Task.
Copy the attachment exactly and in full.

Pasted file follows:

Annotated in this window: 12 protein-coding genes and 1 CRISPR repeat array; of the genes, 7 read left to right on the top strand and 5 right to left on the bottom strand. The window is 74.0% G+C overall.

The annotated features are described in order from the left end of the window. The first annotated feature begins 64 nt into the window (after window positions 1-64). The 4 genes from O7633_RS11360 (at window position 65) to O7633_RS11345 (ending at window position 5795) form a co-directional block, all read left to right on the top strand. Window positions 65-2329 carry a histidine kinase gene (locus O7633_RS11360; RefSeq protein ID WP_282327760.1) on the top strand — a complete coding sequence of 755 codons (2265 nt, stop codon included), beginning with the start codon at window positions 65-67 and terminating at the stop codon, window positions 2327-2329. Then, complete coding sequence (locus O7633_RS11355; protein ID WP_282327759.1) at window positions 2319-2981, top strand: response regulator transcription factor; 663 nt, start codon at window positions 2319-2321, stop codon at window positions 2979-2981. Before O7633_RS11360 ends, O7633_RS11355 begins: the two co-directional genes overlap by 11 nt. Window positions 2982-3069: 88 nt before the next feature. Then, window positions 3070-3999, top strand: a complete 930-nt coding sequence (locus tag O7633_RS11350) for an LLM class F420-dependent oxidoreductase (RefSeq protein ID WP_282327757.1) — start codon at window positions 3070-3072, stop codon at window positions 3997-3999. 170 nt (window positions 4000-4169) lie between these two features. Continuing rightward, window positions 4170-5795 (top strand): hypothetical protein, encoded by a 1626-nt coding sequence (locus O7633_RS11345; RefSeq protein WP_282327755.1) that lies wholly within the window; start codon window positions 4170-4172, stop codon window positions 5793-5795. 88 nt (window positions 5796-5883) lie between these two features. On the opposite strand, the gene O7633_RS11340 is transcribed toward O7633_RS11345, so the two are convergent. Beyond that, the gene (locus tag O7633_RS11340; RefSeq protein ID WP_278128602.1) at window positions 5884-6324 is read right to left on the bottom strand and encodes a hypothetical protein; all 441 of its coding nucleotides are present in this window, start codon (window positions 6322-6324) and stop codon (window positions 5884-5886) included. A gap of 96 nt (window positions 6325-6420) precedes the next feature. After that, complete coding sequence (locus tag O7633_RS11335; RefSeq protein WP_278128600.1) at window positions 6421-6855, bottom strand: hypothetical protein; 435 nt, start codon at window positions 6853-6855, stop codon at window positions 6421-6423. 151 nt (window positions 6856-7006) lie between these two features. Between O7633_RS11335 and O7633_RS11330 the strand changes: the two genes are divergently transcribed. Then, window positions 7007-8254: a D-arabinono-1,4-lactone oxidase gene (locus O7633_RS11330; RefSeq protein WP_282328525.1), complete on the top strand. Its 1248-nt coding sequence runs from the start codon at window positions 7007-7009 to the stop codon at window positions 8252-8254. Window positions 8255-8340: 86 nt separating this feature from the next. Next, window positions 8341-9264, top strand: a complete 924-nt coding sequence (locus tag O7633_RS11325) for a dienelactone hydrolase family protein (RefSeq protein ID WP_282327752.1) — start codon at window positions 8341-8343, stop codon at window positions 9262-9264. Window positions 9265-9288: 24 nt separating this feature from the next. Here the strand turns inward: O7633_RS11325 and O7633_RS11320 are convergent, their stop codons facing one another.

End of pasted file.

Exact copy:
Annotated in this window: 12 protein-coding genes and 1 CRISPR repeat array; of the genes, 7 read left to right on the top strand and 5 right to left on the bottom strand. The window is 74.0% G+C overall.

The annotated features are described in order from the left end of the window. The first annotated feature begins 64 nt into the window (after window positions 1-64). The 4 genes from O7633_RS11360 (at window position 65) to O7633_RS11345 (ending at window position 5795) form a co-directional block, all read left to right on the top strand. Window positions 65-2329 carry a histidine kinase gene (locus O7633_RS11360; RefSeq protein ID WP_282327760.1) on the top strand — a complete coding sequence of 755 codons (2265 nt, stop codon included), beginning with the start codon at window positions 65-67 and terminating at the stop codon, window positions 2327-2329. Then, complete coding sequence (locus O7633_RS11355; protein ID WP_282327759.1) at window positions 2319-2981, top strand: response regulator transcription factor; 663 nt, start codon at window positions 2319-2321, stop codon at window positions 2979-2981. Before O7633_RS11360 ends, O7633_RS11355 begins: the two co-directional genes overlap by 11 nt. Window positions 2982-3069: 88 nt before the next feature. Then, window positions 3070-3999, top strand: a complete 930-nt coding sequence (locus tag O7633_RS11350) for an LLM class F420-dependent oxidoreductase (RefSeq protein ID WP_282327757.1) — start codon at window positions 3070-3072, stop codon at window positions 3997-3999. 170 nt (window positions 4000-4169) lie between these two features. Continuing rightward, window positions 4170-5795 (top strand): hypothetical protein, encoded by a 1626-nt coding sequence (locus O7633_RS11345; RefSeq protein WP_282327755.1) that lies wholly within the window; start codon window positions 4170-4172, stop codon window positions 5793-5795. 88 nt (window positions 5796-5883) lie between these two features. On the opposite strand, the gene O7633_RS11340 is transcribed toward O7633_RS11345, so the two are convergent. Beyond that, the gene (locus tag O7633_RS11340; RefSeq protein ID WP_278128602.1) at window positions 5884-6324 is read right to left on the bottom strand and encodes a hypothetical protein; all 441 of its coding nucleotides are present in this window, start codon (window positions 6322-6324) and stop codon (window positions 5884-5886) included. A gap of 96 nt (window positions 6325-6420) precedes the next feature. After that, complete coding sequence (locus tag O7633_RS11335; RefSeq protein WP_278128600.1) at window positions 6421-6855, bottom strand: hypothetical protein; 435 nt, start codon at window positions 6853-6855, stop codon at window positions 6421-6423. 151 nt (window positions 6856-7006) lie between these two features. Between O7633_RS11335 and O7633_RS11330 the strand changes: the two genes are divergently transcribed. Then, window positions 7007-8254: a D-arabinono-1,4-lactone oxidase gene (locus O7633_RS11330; RefSeq protein WP_282328525.1), complete on the top strand. Its 1248-nt coding sequence runs from the start codon at window positions 7007-7009 to the stop codon at window positions 8252-8254. Window positions 8255-8340: 86 nt separating this feature from the next. Next, window positions 8341-9264, top strand: a complete 924-nt coding sequence (locus tag O7633_RS11325) for a dienelactone hydrolase family protein (RefSeq protein ID WP_282327752.1) — start codon at window positions 8341-8343, stop codon at window positions 9262-9264. Window positions 9265-9288: 24 nt separating this feature from the next. Here the strand turns inward: O7633_RS11325 and O7633_RS11320 are convergent, their stop codons facing one another.